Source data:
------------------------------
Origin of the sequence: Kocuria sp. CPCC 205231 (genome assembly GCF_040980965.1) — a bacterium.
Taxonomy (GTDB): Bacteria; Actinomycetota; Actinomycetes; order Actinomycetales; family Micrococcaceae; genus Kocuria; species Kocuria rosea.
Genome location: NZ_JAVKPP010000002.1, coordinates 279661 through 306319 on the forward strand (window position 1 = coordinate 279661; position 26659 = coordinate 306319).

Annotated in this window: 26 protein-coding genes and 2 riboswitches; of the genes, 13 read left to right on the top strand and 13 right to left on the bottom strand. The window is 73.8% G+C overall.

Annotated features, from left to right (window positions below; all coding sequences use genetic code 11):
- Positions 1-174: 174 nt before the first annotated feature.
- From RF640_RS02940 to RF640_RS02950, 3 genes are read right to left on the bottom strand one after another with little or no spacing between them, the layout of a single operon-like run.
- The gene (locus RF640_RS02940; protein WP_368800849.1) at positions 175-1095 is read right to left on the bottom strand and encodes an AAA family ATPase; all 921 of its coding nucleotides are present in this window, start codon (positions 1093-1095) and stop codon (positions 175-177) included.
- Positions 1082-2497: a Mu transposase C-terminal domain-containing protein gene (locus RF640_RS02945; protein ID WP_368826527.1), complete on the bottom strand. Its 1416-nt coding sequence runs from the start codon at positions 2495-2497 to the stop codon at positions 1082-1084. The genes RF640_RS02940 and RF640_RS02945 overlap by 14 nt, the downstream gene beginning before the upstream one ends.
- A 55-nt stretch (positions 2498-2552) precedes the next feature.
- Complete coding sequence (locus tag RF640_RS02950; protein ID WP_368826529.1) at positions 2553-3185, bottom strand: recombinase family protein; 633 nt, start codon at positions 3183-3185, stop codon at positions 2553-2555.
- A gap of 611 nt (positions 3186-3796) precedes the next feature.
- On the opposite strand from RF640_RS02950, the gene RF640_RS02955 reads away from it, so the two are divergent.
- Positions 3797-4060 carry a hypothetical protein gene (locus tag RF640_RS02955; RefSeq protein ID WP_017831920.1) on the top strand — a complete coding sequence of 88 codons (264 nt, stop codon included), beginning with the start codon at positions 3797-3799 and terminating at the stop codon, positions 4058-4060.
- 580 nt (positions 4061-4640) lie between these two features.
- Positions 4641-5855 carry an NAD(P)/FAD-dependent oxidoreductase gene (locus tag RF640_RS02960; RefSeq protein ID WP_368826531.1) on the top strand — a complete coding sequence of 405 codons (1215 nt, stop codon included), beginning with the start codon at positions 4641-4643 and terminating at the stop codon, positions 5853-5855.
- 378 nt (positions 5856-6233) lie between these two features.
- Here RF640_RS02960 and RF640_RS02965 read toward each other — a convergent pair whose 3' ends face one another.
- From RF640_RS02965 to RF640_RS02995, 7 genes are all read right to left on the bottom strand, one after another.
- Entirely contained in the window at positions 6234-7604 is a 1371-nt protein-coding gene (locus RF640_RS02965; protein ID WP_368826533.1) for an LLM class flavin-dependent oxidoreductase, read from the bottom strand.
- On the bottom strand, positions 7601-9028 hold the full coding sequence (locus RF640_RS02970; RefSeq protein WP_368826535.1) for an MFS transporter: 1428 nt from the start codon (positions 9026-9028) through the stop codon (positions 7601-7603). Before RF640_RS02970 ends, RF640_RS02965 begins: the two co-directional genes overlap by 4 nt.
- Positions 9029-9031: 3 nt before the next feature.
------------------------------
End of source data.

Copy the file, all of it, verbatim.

Origin of the sequence: Kocuria sp. CPCC 205231 (genome assembly GCF_040980965.1) — a bacterium.
Taxonomy (GTDB): Bacteria; Actinomycetota; Actinomycetes; order Actinomycetales; family Micrococcaceae; genus Kocuria; species Kocuria rosea.
Genome location: NZ_JAVKPP010000002.1, coordinates 279661 through 306319 on the forward strand (window position 1 = coordinate 279661; position 26659 = coordinate 306319).

Annotated in this window: 26 protein-coding genes and 2 riboswitches; of the genes, 13 read left to right on the top strand and 13 right to left on the bottom strand. The window is 73.8% G+C overall.

Annotated features, from left to right (window positions below; all coding sequences use genetic code 11):
- Positions 1-174: 174 nt before the first annotated feature.
- From RF640_RS02940 to RF640_RS02950, 3 genes are read right to left on the bottom strand one after another with little or no spacing between them, the layout of a single operon-like run.
- The gene (locus RF640_RS02940; protein WP_368800849.1) at positions 175-1095 is read right to left on the bottom strand and encodes an AAA family ATPase; all 921 of its coding nucleotides are present in this window, start codon (positions 1093-1095) and stop codon (positions 175-177) included.
- Positions 1082-2497: a Mu transposase C-terminal domain-containing protein gene (locus RF640_RS02945; protein ID WP_368826527.1), complete on the bottom strand. Its 1416-nt coding sequence runs from the start codon at positions 2495-2497 to the stop codon at positions 1082-1084. The genes RF640_RS02940 and RF640_RS02945 overlap by 14 nt, the downstream gene beginning before the upstream one ends.
- A 55-nt stretch (positions 2498-2552) precedes the next feature.
- Complete coding sequence (locus tag RF640_RS02950; protein ID WP_368826529.1) at positions 2553-3185, bottom strand: recombinase family protein; 633 nt, start codon at positions 3183-3185, stop codon at positions 2553-2555.
- A gap of 611 nt (positions 3186-3796) precedes the next feature.
- On the opposite strand from RF640_RS02950, the gene RF640_RS02955 reads away from it, so the two are divergent.
- Positions 3797-4060 carry a hypothetical protein gene (locus tag RF640_RS02955; RefSeq protein ID WP_017831920.1) on the top strand — a complete coding sequence of 88 codons (264 nt, stop codon included), beginning with the start codon at positions 3797-3799 and terminating at the stop codon, positions 4058-4060.
- 580 nt (positions 4061-4640) lie between these two features.
- Positions 4641-5855 carry an NAD(P)/FAD-dependent oxidoreductase gene (locus tag RF640_RS02960; RefSeq protein ID WP_368826531.1) on the top strand — a complete coding sequence of 405 codons (1215 nt, stop codon included), beginning with the start codon at positions 4641-4643 and terminating at the stop codon, positions 5853-5855.
- 378 nt (positions 5856-6233) lie between these two features.
- Here RF640_RS02960 and RF640_RS02965 read toward each other — a convergent pair whose 3' ends face one another.
- From RF640_RS02965 to RF640_RS02995, 7 genes are all read right to left on the bottom strand, one after another.
- Entirely contained in the window at positions 6234-7604 is a 1371-nt protein-coding gene (locus RF640_RS02965; protein ID WP_368826533.1) for an LLM class flavin-dependent oxidoreductase, read from the bottom strand.
- On the bottom strand, positions 7601-9028 hold the full coding sequence (locus RF640_RS02970; RefSeq protein WP_368826535.1) for an MFS transporter: 1428 nt from the start codon (positions 9026-9028) through the stop codon (positions 7601-7603). Before RF640_RS02970 ends, RF640_RS02965 begins: the two co-directional genes overlap by 4 nt.
- Positions 9029-9031: 3 nt before the next feature.